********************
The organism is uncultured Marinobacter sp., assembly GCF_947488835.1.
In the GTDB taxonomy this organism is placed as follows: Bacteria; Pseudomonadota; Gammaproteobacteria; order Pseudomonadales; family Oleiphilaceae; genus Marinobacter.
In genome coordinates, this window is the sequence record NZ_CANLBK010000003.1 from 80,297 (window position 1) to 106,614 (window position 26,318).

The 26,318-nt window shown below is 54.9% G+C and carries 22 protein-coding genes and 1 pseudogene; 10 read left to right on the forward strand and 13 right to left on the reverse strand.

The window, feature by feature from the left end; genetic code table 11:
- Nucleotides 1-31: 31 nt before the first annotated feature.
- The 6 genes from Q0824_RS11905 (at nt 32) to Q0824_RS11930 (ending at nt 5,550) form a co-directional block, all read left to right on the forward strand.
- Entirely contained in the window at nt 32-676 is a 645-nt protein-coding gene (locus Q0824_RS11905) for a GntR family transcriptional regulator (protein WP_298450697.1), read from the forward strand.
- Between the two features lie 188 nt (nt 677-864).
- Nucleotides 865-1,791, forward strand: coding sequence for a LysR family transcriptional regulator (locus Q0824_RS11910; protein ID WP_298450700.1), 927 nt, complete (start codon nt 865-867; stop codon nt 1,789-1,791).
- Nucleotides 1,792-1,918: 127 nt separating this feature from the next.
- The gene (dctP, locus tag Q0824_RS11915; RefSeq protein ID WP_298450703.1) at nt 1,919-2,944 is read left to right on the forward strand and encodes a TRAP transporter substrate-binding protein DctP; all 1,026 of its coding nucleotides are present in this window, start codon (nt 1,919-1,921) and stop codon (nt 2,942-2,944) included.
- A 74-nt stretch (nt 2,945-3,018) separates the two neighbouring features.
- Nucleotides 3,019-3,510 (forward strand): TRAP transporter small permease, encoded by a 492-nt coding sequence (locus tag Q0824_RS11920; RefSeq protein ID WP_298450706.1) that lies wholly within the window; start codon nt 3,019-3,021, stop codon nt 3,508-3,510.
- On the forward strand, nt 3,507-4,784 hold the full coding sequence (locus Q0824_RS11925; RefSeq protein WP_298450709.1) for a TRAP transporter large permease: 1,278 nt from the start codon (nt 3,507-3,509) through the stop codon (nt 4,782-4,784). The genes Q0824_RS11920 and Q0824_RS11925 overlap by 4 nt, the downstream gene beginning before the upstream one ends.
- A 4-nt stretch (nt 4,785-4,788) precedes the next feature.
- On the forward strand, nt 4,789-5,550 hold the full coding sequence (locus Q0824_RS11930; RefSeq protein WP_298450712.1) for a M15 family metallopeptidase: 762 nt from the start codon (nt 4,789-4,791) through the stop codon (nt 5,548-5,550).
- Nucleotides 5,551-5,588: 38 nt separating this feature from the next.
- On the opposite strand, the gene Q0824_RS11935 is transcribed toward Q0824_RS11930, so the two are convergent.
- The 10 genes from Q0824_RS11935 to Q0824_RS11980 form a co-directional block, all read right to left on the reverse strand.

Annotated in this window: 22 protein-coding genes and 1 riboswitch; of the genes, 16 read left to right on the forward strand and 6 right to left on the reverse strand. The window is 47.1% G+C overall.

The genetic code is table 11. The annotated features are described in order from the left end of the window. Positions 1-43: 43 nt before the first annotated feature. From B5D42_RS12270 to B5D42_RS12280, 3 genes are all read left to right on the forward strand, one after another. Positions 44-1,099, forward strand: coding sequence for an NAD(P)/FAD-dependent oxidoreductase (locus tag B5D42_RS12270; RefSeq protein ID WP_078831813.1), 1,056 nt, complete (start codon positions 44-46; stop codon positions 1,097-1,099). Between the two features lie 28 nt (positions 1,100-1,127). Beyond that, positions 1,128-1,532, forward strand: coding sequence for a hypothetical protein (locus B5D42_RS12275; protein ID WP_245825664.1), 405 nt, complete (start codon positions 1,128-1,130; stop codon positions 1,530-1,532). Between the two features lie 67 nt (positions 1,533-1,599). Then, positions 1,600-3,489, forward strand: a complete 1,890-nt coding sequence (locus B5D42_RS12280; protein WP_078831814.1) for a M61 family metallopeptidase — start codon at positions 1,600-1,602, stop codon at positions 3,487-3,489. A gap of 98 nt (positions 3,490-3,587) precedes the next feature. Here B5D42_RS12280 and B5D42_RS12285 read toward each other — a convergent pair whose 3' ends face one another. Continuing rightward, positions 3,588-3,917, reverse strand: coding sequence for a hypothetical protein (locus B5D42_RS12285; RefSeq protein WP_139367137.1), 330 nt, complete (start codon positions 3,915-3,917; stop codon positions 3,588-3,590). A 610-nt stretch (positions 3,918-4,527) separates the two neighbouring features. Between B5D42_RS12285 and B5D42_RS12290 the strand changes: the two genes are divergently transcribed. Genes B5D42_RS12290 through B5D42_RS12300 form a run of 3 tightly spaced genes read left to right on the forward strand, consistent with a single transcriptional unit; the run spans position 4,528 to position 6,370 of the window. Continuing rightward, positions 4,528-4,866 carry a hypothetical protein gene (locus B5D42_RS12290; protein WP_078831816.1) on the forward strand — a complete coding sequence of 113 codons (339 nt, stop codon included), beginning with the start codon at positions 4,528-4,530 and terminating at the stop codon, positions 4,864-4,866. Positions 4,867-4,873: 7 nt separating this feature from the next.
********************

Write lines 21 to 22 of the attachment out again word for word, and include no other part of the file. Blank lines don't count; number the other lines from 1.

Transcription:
Annotated in this window: 22 protein-coding genes and 1 riboswitch; of the genes, 16 read left to right on the forward strand and 6 right to left on the reverse strand. The window is 47.1% G+C overall.

The genetic code is table 11. The annotated features are described in order from the left end of the window. Positions 1-43: 43 nt before the first annotated feature. From B5D42_RS12270 to B5D42_RS12280, 3 genes are all read left to right on the forward strand, one after another. Positions 44-1,099, forward strand: coding sequence for an NAD(P)/FAD-dependent oxidoreductase (locus tag B5D42_RS12270; RefSeq protein ID WP_078831813.1), 1,056 nt, complete (start codon positions 44-46; stop codon positions 1,097-1,099). Between the two features lie 28 nt (positions 1,100-1,127). Beyond that, positions 1,128-1,532, forward strand: coding sequence for a hypothetical protein (locus B5D42_RS12275; protein ID WP_245825664.1), 405 nt, complete (start codon positions 1,128-1,130; stop codon positions 1,530-1,532). Between the two features lie 67 nt (positions 1,533-1,599). Then, positions 1,600-3,489, forward strand: a complete 1,890-nt coding sequence (locus B5D42_RS12280; protein WP_078831814.1) for a M61 family metallopeptidase — start codon at positions 1,600-1,602, stop codon at positions 3,487-3,489. A gap of 98 nt (positions 3,490-3,587) precedes the next feature. Here B5D42_RS12280 and B5D42_RS12285 read toward each other — a convergent pair whose 3' ends face one another. Continuing rightward, positions 3,588-3,917, reverse strand: coding sequence for a hypothetical protein (locus B5D42_RS12285; RefSeq protein WP_139367137.1), 330 nt, complete (start codon positions 3,915-3,917; stop codon positions 3,588-3,590). A 610-nt stretch (positions 3,918-4,527) separates the two neighbouring features. Between B5D42_RS12285 and B5D42_RS12290 the strand changes: the two genes are divergently transcribed. Genes B5D42_RS12290 through B5D42_RS12300 form a run of 3 tightly spaced genes read left to right on the forward strand, consistent with a single transcriptional unit; the run spans position 4,528 to position 6,370 of the window. Continuing rightward, positions 4,528-4,866 carry a hypothetical protein gene (locus B5D42_RS12290; protein WP_078831816.1) on the forward strand — a complete coding sequence of 113 codons (339 nt, stop codon included), beginning with the start codon at positions 4,528-4,530 and terminating at the stop codon, positions 4,864-4,866. Positions 4,867-4,873: 7 nt separating this feature from the next.